Anonymous User wrote: Biglaw_Associate_V20 wrote:
Fair_Balanced wrote:Why clerk at all? If you want to go to a firm, go to a firm. Some random district court clerkship isn't going to meaningfully up your resume's prestige value over a degree from Harvard Law. Not all A3 clerkships are great learning experiences or pleasant, and you're losing money. Don't clerk just because it's hard to get. Clerk because it makes sense for what you want to do.
I agree with the sentiment that you should only clerk if it makes sense for your career goals, but I would not have phrased it so strongly anti-clerking. Assuming you want to litigate, I think you should try to clerk unless you have a good reason not to. The quoted post seems to suggest the opposite. A good reason could be you can only get a district that isn't geographically relevant, or you can only get a crappy judge, etc. But there are lots of good reasons to clerk.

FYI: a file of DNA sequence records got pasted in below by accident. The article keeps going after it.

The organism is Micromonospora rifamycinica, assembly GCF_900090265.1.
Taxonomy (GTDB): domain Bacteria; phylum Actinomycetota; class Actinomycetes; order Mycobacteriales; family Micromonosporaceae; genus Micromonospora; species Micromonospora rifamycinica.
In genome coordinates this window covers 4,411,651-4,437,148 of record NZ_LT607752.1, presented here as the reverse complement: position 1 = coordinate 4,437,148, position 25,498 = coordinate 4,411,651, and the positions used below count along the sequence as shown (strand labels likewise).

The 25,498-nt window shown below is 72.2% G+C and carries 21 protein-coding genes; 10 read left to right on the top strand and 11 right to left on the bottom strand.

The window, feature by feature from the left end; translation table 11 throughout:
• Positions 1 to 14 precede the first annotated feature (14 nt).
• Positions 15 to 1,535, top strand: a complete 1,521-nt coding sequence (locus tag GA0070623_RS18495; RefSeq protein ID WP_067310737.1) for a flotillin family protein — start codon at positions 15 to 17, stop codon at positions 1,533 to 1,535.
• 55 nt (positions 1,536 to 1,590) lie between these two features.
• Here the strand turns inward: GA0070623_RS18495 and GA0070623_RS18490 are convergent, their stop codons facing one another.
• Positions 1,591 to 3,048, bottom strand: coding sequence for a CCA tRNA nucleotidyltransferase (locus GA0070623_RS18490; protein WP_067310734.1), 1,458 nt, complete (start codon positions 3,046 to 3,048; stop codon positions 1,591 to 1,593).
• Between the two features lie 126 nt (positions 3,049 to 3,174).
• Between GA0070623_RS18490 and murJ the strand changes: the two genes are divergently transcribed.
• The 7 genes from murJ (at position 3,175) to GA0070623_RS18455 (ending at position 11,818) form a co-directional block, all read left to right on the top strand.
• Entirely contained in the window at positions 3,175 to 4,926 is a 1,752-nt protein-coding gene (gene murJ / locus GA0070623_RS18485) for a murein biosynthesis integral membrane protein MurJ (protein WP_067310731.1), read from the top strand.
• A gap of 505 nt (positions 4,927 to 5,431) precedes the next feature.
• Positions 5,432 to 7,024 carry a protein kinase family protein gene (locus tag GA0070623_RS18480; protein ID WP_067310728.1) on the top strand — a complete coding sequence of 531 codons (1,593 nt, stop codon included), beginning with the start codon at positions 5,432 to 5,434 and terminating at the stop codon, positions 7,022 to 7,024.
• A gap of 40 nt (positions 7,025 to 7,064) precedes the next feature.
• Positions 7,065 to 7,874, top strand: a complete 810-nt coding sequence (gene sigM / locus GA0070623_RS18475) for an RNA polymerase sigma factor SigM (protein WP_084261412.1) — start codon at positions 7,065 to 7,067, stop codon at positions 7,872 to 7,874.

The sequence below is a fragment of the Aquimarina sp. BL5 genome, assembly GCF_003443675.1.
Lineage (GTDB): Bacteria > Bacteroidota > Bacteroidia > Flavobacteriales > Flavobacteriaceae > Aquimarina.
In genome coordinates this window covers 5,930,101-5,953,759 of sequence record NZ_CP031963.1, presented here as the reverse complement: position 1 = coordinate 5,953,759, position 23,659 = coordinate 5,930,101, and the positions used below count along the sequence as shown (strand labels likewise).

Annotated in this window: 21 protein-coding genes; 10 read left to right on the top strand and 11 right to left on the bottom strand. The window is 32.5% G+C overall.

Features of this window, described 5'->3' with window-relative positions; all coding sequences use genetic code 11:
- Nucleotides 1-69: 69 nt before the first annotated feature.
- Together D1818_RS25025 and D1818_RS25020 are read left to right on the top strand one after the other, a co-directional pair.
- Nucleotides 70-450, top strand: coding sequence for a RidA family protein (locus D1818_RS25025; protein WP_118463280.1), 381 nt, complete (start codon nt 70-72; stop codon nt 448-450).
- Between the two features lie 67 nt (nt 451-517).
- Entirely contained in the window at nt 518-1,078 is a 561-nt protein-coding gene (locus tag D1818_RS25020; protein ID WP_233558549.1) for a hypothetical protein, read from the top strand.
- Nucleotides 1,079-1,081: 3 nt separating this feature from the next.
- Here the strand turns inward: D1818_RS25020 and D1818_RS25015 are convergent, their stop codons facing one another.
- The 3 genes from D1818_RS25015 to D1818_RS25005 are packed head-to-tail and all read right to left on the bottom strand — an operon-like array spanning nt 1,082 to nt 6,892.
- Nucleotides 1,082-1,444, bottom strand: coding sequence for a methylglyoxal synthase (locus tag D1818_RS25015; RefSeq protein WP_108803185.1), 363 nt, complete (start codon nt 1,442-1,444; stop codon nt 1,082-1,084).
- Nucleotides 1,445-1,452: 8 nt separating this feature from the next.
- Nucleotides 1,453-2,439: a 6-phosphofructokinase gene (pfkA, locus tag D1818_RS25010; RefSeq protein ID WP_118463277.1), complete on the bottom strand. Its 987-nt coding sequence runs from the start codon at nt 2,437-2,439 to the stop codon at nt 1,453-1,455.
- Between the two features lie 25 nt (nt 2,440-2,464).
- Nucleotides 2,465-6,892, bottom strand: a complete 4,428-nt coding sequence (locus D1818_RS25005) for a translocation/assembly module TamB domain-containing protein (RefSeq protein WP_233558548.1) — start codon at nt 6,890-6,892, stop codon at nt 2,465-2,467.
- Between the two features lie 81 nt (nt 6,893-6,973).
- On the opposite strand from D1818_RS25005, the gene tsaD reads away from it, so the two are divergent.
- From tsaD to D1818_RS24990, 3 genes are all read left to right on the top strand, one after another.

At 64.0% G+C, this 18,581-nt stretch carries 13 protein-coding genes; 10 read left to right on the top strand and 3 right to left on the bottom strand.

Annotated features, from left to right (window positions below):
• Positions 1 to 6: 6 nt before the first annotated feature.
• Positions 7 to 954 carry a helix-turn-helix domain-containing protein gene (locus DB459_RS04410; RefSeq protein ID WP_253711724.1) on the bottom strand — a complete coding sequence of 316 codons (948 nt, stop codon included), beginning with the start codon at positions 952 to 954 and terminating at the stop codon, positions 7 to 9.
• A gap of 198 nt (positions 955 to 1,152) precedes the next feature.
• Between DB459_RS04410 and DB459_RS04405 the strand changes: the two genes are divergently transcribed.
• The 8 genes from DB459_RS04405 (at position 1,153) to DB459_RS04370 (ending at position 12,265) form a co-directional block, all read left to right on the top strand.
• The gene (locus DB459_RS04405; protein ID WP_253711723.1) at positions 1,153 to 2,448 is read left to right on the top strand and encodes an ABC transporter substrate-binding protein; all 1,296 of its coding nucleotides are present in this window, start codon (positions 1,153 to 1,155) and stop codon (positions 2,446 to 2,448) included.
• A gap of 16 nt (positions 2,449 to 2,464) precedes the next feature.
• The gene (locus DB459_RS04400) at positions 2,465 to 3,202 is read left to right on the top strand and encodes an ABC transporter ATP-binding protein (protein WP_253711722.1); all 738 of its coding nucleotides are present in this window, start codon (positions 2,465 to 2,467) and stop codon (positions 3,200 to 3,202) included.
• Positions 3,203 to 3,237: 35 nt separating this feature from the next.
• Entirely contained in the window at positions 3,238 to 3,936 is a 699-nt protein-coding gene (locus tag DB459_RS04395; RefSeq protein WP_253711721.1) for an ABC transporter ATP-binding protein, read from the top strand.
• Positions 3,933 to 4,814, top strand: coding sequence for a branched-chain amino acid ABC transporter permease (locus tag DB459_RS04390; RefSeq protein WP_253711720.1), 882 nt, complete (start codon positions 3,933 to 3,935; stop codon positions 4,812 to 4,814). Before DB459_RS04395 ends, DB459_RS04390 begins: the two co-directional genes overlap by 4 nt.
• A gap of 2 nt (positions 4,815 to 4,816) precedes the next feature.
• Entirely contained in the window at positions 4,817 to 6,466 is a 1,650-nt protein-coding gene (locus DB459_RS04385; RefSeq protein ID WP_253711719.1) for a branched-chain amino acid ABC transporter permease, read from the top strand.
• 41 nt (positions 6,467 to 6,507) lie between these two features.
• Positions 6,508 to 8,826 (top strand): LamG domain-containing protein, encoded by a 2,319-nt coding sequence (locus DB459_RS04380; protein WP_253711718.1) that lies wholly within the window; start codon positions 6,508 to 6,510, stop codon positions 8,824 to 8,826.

I disagree with the idea that you should try to clerk no matter what if you're doing any kind of litigation. It's highly likely that the type of litigation you specialize in will have nothing to do with the vast majority of work you do as a clerk. To the extent you're writing memos and doing legal research, this is pretty much exactly the same kind of work you'd be doing at a biglaw firm. The only difference is that you'll be making less money. In fact, there are some things you could actually miss out on if you clerk instead of working at a firm, like taking or defending depositions. Granted, you could do this after you clerk, but it might be better to get the necessary experience sooner rather than later.
Somewhat unrelatedly, there are plenty of biglaw partners who haven't clerked. In fact, at my firm, it's much more likely for associates to have clerked than partners. However, clerking definitely makes sense if you have any interest at all in academia or federal government jobs.